The second reason is found in the context of the Scriptures. In every use of the word, the most accurate meaning is to submerge. Sprinkling does not hold water. In Acts 10:47, Peter asks, “Can anyone withhold water for baptizing these people, who have received the Holy Spirit just as we have?” This is similar to what John the Baptist said in Mark 1:8 and the event with the Philip and the eunuch in Acts 8:36. If sprinkling is all that Peter had in mind, he might have pulled out a 16 oz of Ozarka. But that is not the case. He needed enough to submerge a body.
In an earlier case, John the Baptist was baptizing in a river. John 3:23 says that he was “baptizing at Aenon near Salim, because water was plentiful there, and people were coming and being baptized.” He need a large body of water to put a large body of people under. Tap wasn’t enough. And, just in case we need further evidence, Mark 1:5 and 9 clarify that he was baptizing “in the river Jordan” and not beside it. Verse 10, where Mark writes of Jesus’ baptism, describes our Lord as coming “up out of the water,” which indicates a complete submerging. The eunuch who was baptized by Philip also “came up out of the water” (Acts 8:39). You simply cannot do that with tall glass of anything.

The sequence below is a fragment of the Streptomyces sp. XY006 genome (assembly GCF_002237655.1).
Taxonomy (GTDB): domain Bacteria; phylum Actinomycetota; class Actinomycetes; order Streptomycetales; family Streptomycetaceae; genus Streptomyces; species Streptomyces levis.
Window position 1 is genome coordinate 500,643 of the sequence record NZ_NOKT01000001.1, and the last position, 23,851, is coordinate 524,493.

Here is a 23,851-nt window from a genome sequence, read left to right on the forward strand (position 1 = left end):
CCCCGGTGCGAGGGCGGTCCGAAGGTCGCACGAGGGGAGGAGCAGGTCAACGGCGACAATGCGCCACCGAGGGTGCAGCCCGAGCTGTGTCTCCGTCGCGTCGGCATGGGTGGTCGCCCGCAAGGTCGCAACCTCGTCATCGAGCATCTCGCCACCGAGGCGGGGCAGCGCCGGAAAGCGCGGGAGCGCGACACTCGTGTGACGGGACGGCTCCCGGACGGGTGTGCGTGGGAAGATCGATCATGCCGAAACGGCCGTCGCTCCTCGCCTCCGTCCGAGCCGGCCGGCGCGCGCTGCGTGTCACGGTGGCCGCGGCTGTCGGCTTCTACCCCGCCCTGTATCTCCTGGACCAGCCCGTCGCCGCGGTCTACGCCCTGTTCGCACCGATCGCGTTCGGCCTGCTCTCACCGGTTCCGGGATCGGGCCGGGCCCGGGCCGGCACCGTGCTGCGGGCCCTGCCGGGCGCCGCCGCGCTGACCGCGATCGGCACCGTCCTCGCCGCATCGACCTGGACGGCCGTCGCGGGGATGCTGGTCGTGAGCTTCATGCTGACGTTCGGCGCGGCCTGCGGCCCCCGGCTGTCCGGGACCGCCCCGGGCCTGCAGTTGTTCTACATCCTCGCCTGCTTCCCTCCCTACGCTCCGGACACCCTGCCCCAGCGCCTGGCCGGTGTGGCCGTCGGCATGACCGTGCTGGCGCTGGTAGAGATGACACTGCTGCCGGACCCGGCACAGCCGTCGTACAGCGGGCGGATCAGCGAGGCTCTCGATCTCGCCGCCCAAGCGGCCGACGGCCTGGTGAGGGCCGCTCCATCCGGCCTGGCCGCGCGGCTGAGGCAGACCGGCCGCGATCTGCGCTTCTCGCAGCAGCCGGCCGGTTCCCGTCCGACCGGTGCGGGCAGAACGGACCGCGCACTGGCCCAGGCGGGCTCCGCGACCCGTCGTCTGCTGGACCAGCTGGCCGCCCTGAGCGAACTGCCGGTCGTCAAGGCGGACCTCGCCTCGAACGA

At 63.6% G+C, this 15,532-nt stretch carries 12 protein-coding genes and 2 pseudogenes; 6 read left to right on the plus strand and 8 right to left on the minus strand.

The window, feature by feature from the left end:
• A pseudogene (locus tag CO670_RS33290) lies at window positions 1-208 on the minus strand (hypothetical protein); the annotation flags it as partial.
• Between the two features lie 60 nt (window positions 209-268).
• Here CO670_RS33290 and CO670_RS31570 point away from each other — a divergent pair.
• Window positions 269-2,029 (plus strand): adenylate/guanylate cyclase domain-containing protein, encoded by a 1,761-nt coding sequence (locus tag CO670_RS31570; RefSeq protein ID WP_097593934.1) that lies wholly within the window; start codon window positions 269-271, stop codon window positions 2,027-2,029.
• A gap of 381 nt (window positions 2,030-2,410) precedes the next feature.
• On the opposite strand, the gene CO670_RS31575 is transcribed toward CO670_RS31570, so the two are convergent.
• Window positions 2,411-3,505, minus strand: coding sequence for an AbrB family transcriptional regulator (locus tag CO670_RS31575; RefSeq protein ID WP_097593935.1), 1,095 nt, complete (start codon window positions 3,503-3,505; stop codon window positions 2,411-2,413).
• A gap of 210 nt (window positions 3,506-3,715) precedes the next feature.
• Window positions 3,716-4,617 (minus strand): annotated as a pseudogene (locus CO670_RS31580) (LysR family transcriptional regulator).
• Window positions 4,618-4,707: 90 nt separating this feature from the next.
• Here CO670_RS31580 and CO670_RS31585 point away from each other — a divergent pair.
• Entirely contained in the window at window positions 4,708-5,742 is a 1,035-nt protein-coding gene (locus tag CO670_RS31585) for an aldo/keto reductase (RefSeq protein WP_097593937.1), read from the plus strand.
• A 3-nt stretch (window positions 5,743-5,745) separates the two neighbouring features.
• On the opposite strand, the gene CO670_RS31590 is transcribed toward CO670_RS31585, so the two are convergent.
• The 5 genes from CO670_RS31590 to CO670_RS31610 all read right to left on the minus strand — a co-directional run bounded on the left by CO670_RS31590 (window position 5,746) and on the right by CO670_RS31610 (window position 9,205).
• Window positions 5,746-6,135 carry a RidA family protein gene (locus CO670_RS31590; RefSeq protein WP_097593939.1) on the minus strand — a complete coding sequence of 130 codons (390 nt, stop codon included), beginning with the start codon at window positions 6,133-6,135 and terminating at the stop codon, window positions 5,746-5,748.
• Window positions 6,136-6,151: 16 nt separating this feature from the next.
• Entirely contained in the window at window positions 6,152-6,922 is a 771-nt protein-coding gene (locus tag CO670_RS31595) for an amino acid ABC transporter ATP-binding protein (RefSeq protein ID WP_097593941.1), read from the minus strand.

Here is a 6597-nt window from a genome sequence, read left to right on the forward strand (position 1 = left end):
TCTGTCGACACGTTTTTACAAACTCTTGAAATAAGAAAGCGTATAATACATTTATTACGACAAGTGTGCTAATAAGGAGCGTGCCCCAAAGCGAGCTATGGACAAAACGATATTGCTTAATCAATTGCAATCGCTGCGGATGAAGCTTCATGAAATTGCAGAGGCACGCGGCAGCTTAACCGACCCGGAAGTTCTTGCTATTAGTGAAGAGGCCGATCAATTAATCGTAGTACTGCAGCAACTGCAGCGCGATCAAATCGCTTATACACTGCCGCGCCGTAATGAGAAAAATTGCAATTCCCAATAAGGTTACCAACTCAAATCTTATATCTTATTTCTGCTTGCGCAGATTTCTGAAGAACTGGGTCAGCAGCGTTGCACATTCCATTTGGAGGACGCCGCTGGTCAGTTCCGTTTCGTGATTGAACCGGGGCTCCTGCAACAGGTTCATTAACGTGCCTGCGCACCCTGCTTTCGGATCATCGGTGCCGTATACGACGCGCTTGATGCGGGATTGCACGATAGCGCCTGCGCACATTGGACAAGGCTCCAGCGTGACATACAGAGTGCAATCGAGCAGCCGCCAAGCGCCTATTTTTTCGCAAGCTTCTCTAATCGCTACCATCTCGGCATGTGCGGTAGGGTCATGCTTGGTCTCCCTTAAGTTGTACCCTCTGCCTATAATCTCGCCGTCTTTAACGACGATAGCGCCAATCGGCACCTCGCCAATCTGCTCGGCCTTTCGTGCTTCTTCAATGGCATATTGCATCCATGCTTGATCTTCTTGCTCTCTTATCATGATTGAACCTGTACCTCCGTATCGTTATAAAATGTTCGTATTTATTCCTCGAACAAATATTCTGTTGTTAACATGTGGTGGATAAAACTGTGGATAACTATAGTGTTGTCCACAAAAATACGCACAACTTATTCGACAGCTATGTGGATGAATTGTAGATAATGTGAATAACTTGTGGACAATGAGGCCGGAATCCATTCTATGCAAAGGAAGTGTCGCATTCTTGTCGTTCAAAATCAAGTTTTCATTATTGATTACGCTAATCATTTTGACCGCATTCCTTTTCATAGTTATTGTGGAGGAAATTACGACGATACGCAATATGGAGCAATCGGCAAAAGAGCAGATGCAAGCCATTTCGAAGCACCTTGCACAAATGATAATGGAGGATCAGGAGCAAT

These prepositions are there in the Greek text. They are not English contortions. They came “up” and “out of” the water. They might be little words, they say a whole lot when they need to. This is particularly true in this case. They are a big cry for the case of submerging. Baptism involves the going under and coming out of water.
The Symbol of the Truth